Google and Microsoft Oct. 26 made key moves to their messaging and collaboration applications in the name of data portability, the increasingly popular trend of letting users move content created in specific applications outside those apps.
Following its pledge to let users shuttle their Google data from one repository to another, Google has begun allowing users to export multiple Google Docs at the same time. Microsoft meanwhile released documentation for the .pst file format for its Microsoft Office Outlook e-mail application.
Power users of Google Docs may want to take dozens, hundreds or even thousands of files from Google Docs from Google Apps and move them to another repository. But these users don’t have the time to move each document piecemeal. The “Convert, Zip and Download” Docs batch export utility lets Google Docs users select multiple files and then click on “Export” from the “More Actions” menu in Docs.
Users then pick the format they desire — Microsoft Word, PDF, etc. — for the files they want to export. To complete the task and receive a zip file with all of their Docs, users simply click “Continue.”
Because it can take several minutes to export large amounts of files, the Google Docs team added an “E-mail when ready” option that sends users a link when the zip file is ready. Currently, Google said users can export up to 500 megabytes of content in a single zip file. That covers some 20,000 typical files, give or take.
The Docs team, which launched a major refresh earlier this month, including multi-file upload, also added indicators on whether they’ve “viewed” an item or not.
“Unviewed” files are in bold, while “viewed” files are not. A “New!” indicator is displayed when items are initially shared to users. When an item is first shared, it will be bold and marked as “New!”. Once that item has been viewed it will be listed normally, said Google Docs Product Manager Vijay Bangaru.
Google is billing its “Convert, Zip and Download” utility as the “first major offensive on the Data Liberation Front,” a group of Google engineers that teach consumers how they can move data into and out of Google applications.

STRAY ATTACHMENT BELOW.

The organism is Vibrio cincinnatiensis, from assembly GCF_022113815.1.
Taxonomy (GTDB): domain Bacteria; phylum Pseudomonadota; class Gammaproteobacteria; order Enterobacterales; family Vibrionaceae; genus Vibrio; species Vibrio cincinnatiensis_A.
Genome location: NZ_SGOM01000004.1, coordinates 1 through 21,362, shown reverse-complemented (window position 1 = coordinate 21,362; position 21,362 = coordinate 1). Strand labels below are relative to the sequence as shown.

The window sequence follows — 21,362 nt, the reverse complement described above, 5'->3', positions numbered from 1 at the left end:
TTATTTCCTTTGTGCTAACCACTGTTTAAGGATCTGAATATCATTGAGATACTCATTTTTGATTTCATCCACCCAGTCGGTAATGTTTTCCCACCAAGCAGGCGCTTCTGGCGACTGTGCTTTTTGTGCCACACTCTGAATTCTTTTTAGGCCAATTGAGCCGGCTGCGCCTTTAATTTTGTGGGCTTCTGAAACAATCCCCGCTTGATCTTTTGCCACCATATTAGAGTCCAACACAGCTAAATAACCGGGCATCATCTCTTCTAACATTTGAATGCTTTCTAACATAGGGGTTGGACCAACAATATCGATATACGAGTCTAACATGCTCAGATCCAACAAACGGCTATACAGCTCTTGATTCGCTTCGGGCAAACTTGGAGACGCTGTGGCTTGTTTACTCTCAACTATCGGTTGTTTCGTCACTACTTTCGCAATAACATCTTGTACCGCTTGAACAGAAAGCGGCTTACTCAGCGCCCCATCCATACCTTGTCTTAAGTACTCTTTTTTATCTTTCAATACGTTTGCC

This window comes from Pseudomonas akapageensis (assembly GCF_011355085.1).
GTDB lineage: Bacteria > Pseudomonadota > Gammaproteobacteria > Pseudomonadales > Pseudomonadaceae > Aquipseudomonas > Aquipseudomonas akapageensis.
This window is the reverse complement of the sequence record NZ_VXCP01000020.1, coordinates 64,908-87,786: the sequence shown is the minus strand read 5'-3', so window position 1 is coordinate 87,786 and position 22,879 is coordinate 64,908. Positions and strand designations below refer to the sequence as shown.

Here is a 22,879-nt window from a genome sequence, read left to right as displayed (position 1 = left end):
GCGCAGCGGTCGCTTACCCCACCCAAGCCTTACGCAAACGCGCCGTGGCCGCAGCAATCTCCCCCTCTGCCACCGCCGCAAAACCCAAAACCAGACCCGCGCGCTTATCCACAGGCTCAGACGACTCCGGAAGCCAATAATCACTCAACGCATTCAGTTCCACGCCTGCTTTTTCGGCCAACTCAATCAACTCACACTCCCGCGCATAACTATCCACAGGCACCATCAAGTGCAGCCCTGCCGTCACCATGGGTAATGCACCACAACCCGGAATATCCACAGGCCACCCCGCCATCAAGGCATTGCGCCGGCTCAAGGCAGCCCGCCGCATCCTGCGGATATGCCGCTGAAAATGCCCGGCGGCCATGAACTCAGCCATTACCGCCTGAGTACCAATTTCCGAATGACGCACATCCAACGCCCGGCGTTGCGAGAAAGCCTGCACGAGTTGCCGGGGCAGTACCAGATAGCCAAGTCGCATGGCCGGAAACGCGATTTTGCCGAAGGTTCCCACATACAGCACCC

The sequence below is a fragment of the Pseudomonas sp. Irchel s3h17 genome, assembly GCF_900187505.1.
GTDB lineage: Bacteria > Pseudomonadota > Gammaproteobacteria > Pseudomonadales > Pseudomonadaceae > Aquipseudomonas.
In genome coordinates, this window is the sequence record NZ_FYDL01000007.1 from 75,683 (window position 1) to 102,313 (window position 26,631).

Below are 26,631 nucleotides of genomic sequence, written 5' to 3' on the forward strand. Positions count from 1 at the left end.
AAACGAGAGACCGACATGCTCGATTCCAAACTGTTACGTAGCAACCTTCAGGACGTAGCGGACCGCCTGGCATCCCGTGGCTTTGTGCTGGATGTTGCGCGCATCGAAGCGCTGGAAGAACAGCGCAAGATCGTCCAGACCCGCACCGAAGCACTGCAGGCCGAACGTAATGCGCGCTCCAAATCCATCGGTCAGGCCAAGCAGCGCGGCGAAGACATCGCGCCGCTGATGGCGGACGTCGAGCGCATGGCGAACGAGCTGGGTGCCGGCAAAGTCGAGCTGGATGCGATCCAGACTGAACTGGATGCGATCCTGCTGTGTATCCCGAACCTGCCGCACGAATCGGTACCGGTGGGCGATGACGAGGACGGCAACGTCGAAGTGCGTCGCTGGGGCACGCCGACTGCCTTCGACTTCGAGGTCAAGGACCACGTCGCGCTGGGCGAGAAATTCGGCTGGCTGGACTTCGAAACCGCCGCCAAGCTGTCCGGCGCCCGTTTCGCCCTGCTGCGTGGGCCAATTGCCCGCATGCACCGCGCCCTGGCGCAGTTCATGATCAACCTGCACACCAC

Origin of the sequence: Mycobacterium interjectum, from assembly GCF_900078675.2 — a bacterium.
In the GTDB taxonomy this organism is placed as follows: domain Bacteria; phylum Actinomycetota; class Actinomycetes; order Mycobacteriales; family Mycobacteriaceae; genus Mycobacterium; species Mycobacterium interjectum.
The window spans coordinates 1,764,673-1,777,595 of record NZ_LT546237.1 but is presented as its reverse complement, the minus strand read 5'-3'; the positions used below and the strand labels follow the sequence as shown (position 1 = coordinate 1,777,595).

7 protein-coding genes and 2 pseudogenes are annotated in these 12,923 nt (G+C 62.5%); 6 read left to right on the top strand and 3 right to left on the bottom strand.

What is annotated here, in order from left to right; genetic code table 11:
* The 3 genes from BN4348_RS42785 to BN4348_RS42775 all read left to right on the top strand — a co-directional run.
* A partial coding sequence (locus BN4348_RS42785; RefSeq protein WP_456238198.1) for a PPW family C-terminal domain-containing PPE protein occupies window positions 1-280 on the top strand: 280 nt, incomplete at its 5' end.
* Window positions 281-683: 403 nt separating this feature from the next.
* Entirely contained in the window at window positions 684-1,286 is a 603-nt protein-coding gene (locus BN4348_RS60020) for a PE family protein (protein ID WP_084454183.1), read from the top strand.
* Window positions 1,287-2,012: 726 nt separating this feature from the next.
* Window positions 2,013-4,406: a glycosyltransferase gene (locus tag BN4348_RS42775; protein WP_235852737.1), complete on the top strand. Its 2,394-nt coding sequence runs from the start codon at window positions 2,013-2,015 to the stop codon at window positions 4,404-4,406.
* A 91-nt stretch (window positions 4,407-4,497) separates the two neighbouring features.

Microsoft Does Data Portability, Too
But the Front has been busy building data portability bridges for Google Apps for months, including Blogger’s full blog downloads to e-mail export from Gmail using IMAP and POP3.
Brian Fitzpatrick, engineering manager for the Data Liberation Front, has told eWEEK such features are geared to let users control their data, whether they choose to house it in Google’s cloud computing environment, or move it elsewhere.
This is just one of the ways Google is looking to separate itself from the traditional, proprietary nature of messaging and collaboration applications, such as IBM Lotus and Microsoft Office and SharePoint.
Google’s moves must be getting under the skin of Microsoft, which pulled back the covers on its Outlook documentation by letting developers read and work with the data in .pst files using whatever programming language and platform they desire.
On desktops running Microsoft Windows, e-mail, calendar, contacts, and other data generated by Microsoft Outlook are stored in Outlook Personal Folders in a format called a .pst file.
Developers can access the data stored in the .pst file, using Messaging API (MAPI) and the Outlook Object Model, but only if Outlook is installed on the desktop.
Paul Lorimer, group manager for Microsoft Office Interoperability, said Microsoft wants to make .pst files actionable for programmers using messaging applications other than Outlook, including Gmail or Yahoo Mail.
The technical documentation, which Lorimer characterized as in early stages and ongoing, will tell developers how the data is stored and provide guidance for accessing that data from other software applications. When it is complete, it will be released under Microsoft’s Open Specification Promise, which will allow anyone to implement the .pst file format on any platform and in any tool, without concerns of infringing Microsoft’s patents.
“Data portability has become an increasing need for our customers and partners as more information is stored and shared in digital formats,” Lorimer said.
Om Malik find this curious, wondering whether Microsoft is bowing to “pressure from the European Union that wants to push Microsoft on the road to interoperability.”
EWeek believes Microsoft may also be bowing to industry pressures from rivals such as Google, whose data liberation efforts are being warmly received by data portability evangelists.